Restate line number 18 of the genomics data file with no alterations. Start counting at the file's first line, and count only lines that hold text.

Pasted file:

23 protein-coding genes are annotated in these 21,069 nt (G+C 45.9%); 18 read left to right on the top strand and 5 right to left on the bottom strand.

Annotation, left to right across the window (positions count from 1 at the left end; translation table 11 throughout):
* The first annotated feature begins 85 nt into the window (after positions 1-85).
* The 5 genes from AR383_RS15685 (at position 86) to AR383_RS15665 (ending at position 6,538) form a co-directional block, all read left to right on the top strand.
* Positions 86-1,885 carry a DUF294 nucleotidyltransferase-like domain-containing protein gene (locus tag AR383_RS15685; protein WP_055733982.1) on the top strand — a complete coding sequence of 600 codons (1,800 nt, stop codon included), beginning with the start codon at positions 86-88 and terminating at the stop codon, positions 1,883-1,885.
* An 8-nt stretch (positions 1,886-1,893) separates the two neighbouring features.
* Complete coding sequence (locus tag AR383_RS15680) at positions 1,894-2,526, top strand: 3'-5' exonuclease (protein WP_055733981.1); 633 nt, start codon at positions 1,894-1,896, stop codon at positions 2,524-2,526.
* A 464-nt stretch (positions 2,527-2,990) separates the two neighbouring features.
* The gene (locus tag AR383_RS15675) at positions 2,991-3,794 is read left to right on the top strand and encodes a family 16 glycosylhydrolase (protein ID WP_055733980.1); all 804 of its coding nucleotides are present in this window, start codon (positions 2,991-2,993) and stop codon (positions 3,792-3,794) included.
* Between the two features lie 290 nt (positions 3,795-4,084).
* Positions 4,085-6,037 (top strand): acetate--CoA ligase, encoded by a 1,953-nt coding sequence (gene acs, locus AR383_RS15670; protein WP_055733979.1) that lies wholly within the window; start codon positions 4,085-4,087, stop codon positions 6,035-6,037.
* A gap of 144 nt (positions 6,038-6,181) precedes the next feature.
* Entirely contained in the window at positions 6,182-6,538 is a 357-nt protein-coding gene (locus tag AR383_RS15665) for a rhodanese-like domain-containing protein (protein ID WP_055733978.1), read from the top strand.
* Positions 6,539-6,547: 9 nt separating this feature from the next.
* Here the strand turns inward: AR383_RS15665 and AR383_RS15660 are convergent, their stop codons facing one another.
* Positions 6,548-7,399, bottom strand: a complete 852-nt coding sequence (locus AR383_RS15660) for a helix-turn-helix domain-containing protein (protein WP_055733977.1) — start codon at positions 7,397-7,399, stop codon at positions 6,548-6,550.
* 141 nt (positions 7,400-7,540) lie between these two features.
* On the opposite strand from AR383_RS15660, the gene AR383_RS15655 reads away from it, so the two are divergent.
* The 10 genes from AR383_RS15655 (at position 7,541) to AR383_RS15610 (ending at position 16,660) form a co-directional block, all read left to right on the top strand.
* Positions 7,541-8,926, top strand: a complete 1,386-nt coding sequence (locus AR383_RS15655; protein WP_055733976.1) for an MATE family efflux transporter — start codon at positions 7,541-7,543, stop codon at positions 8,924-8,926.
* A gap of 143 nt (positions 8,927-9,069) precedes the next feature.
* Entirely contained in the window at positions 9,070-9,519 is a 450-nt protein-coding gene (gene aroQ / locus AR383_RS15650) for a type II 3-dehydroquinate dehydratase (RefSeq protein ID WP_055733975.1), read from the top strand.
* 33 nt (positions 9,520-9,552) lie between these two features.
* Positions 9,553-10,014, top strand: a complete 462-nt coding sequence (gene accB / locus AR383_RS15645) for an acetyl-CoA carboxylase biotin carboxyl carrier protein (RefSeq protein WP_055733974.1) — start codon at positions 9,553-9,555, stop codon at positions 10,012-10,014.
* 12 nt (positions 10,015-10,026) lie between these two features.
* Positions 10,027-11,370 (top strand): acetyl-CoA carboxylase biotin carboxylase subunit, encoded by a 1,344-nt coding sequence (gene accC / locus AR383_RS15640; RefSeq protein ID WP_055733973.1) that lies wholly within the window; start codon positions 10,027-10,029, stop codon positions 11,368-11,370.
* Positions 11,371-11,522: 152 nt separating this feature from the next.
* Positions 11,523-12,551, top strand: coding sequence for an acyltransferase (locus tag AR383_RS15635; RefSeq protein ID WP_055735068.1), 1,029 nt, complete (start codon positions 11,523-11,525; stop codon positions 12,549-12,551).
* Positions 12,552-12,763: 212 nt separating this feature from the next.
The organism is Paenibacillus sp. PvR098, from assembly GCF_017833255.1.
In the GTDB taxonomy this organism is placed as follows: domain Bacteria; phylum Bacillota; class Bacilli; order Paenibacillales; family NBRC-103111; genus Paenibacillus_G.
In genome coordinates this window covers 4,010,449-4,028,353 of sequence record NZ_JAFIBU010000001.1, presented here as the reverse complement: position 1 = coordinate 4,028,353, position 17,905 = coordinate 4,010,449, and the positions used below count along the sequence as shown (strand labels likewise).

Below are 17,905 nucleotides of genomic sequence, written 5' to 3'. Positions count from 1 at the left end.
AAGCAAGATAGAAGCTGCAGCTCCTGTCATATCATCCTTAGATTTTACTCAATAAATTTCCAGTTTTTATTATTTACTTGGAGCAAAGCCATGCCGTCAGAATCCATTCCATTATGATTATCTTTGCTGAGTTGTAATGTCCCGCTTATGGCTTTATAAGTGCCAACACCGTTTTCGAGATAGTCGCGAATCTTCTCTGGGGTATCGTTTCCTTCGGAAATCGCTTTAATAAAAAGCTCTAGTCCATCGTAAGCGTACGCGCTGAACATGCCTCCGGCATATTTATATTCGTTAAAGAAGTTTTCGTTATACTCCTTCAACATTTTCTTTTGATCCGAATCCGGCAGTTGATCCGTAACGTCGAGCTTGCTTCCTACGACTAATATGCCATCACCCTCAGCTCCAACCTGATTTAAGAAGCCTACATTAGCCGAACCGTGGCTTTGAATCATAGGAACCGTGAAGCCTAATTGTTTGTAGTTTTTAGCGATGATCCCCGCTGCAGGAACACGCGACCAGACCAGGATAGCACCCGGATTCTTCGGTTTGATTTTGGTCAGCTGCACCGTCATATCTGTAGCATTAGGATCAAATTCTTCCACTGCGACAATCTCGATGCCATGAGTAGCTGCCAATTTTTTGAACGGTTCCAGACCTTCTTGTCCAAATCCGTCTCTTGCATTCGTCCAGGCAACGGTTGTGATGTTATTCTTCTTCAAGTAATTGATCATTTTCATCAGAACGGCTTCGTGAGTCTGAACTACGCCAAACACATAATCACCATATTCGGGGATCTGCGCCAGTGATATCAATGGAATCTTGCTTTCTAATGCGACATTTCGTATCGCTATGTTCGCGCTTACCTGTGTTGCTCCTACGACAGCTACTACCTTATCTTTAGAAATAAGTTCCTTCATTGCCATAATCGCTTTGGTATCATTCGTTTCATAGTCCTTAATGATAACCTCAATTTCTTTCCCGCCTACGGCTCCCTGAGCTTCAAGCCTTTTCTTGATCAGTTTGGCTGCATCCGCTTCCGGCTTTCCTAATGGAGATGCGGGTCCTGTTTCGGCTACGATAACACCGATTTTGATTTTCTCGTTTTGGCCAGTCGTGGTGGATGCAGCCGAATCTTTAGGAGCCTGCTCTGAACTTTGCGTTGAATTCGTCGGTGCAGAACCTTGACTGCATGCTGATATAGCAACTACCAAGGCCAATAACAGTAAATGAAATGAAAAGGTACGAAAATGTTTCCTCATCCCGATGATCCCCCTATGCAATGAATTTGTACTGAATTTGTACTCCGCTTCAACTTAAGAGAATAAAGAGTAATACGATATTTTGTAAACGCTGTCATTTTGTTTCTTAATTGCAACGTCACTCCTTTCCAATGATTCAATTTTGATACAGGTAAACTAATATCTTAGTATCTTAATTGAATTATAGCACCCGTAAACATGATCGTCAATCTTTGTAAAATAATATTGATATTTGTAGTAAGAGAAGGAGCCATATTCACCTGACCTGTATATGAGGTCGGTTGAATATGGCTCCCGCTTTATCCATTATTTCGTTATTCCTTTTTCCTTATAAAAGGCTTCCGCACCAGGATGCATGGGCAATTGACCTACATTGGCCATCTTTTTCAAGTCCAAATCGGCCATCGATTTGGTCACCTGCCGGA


* On the opposite strand from AR383_RS15660, the gene AR383_RS15655 reads away from it, so the two are divergent.